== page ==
We don’t need to know a character’s tragic past in the first chapter—often times, referencing that tragedy briefly will intrigue readers and keep them reading. There might be a Big Reveal, when a crucial memory/incident is shared, but most character details can be sprinkled.

World-building

This is especially true for those of us who write fantasy or science fiction—we need to share how magic or technology works, the rules of our world, geography, history, cultural details, etc. But readers don’t need to know all the ins and outs of our world—the size of the capital city, how a piece of technology works, the political structure of the society, or the rules of magic—all up front. We can share details as they’re needed to ground the reader, but in general, the less exposition in the first few chapters, the better.

Setting

We should carefully pick and choose details of the setting to share. The layout of a room might be important, for example, but the details of each oil painting on the walls can probably wait. We can avoid a lot of references to weather unless they’re clearly necessary. As with world-building details, readers need to feel grounded—they need sensory detail to draw them into the world we’ve created on the page—but the setting shouldn’t overwhelm the action. A few well-chosen details can go a long way, especially if they evoke one or more of the five senses.

Description

Each detail should do more than one thing. For example, if we describe a character’s outfit, does her wardrobe reveal something about her character—her socioeconomic status, her personality, her career, how she sees herself, etc.? If we describe a character’s facial features, what do those features say about his personality or how he’s reacting to the events of the plot?

The key is never to overwhelm the reader with details. Instead, like my journalism professor said, we sprinkle those details throughout, interspersed with action and dialogue to create a page-turner.

Lastly, a midweek ROW80 check-in…

Writing:

  • Finish a second draft of my novella “Good Old-Fashioned Magic.” Finished.
  • Write a first draft of a novella novelette. Finished—“Called by Magic,” 13K.
  • Start work on another novelette. Wrote 2,590 words. I had some problems with the second chapter, so I spent yesterday working those out before adding any new material.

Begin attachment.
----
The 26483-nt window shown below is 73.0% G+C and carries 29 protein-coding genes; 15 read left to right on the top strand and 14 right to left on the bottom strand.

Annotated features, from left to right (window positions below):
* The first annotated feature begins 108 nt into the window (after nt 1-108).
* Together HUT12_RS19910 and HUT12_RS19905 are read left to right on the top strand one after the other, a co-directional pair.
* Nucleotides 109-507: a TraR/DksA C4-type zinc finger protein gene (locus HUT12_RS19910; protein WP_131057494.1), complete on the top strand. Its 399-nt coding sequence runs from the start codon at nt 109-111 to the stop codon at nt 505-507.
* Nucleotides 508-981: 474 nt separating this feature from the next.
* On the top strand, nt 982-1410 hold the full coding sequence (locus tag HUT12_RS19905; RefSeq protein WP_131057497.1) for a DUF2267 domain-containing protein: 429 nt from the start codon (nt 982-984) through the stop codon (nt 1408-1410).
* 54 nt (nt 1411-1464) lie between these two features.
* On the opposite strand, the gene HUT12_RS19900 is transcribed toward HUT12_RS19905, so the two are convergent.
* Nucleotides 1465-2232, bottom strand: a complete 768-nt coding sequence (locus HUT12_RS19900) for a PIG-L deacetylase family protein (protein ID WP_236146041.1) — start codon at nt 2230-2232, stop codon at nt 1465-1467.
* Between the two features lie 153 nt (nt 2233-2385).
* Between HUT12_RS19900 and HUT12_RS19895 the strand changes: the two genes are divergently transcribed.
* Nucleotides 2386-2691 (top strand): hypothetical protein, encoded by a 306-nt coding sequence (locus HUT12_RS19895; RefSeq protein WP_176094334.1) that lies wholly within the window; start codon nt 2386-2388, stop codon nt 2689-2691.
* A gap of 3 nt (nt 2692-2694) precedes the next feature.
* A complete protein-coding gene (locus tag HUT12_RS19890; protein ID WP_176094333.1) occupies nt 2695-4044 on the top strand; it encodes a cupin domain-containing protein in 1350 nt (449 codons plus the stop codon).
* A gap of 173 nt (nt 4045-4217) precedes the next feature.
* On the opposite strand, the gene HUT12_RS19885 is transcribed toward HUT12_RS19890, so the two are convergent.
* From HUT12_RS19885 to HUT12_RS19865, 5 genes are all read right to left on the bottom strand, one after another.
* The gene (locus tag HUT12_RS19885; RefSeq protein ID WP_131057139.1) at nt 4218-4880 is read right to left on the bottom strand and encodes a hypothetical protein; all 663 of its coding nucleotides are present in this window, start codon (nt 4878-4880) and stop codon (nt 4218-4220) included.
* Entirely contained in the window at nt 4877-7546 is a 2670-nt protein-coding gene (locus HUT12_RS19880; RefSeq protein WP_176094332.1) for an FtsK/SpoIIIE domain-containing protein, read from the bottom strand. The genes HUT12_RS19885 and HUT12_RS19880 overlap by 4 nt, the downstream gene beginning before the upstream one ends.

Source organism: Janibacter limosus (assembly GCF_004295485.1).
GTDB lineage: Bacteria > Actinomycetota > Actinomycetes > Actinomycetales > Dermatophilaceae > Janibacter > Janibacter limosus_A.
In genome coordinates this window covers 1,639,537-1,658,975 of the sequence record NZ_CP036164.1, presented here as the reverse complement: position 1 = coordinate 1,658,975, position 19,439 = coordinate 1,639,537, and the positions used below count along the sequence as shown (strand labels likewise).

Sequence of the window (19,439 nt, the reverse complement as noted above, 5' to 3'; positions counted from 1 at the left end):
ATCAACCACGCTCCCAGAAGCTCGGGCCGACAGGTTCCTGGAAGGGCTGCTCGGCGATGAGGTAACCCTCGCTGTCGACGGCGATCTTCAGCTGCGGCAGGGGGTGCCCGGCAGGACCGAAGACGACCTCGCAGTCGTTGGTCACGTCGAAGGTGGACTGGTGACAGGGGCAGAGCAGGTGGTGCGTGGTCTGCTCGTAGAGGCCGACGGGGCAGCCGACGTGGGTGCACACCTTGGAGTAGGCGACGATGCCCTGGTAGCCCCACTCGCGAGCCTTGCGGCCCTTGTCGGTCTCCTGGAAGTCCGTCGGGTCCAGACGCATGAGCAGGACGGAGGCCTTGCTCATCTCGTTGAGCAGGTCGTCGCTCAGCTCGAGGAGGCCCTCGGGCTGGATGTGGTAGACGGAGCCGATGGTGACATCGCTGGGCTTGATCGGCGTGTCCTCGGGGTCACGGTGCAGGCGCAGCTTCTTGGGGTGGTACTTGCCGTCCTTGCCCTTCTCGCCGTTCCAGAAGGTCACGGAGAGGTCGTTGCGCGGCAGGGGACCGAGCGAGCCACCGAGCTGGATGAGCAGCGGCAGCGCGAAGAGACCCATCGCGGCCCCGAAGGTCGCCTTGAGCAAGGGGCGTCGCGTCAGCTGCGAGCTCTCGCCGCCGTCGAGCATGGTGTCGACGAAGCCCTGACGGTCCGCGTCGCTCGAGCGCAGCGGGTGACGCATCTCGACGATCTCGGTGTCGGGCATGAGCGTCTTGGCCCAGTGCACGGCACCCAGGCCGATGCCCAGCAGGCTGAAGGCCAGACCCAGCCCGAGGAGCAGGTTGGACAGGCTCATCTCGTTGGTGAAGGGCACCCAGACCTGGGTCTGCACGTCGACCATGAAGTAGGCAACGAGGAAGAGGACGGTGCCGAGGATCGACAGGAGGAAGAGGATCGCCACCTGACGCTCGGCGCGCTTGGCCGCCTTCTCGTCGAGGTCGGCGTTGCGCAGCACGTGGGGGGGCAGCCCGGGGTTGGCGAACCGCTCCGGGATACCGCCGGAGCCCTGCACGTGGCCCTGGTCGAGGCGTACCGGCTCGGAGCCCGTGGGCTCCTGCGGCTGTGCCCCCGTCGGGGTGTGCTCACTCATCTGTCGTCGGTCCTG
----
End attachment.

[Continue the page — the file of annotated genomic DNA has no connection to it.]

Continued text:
• Read a minimum of four books on the business or craft of writing. Four of four books read. Reading a fifth book, “Manuscript Makeover” by Elizabeth Lyon.

Social media:

  • Check in on Twitter or Facebook daily. On track to meet this goal.
  • Blog two times per week. On track.
  • Comment on three to five blogs per day, Monday-Thursday. On track.

A Round of Words in 80 Days is the writing challenge that knows you have a life. It’s also a blog hop.

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5 inspirational writing quotes

I thought I’d kick off a new week—or end an old one—with a list of some of my favorite writing quotes. Feel free to add your favorites in the comments section. (Quote images made at Quozio.)

The-artist-deals-with Ursula Le Guin quote

Its-like-driving-a-car E.L. Doctorow

 

Love-Fall-in-love-and Ray Bradbury

Dont-tell-me-the-moon-is Anton Chekhov

 

 

Writing-practice-brings Natalie Goldberg

Sunday ROW80 check-in:

Writing:

  • Finish a second draft of my novella “Good Old-Fashioned Magic.” Finished!
  • Write a first draft of another novella Currently titled “Called by Magic.” Finished! Did a read-through this week and made some minor changes—tying up loose ends/answering unanswered questions, fixing typos, smoothing out awkward phrasing, etc.
  • Start a third project. Started a second novelette. Wrote 3,318 words. Created a plot outline and did index cards, so this story is mostly mapped out.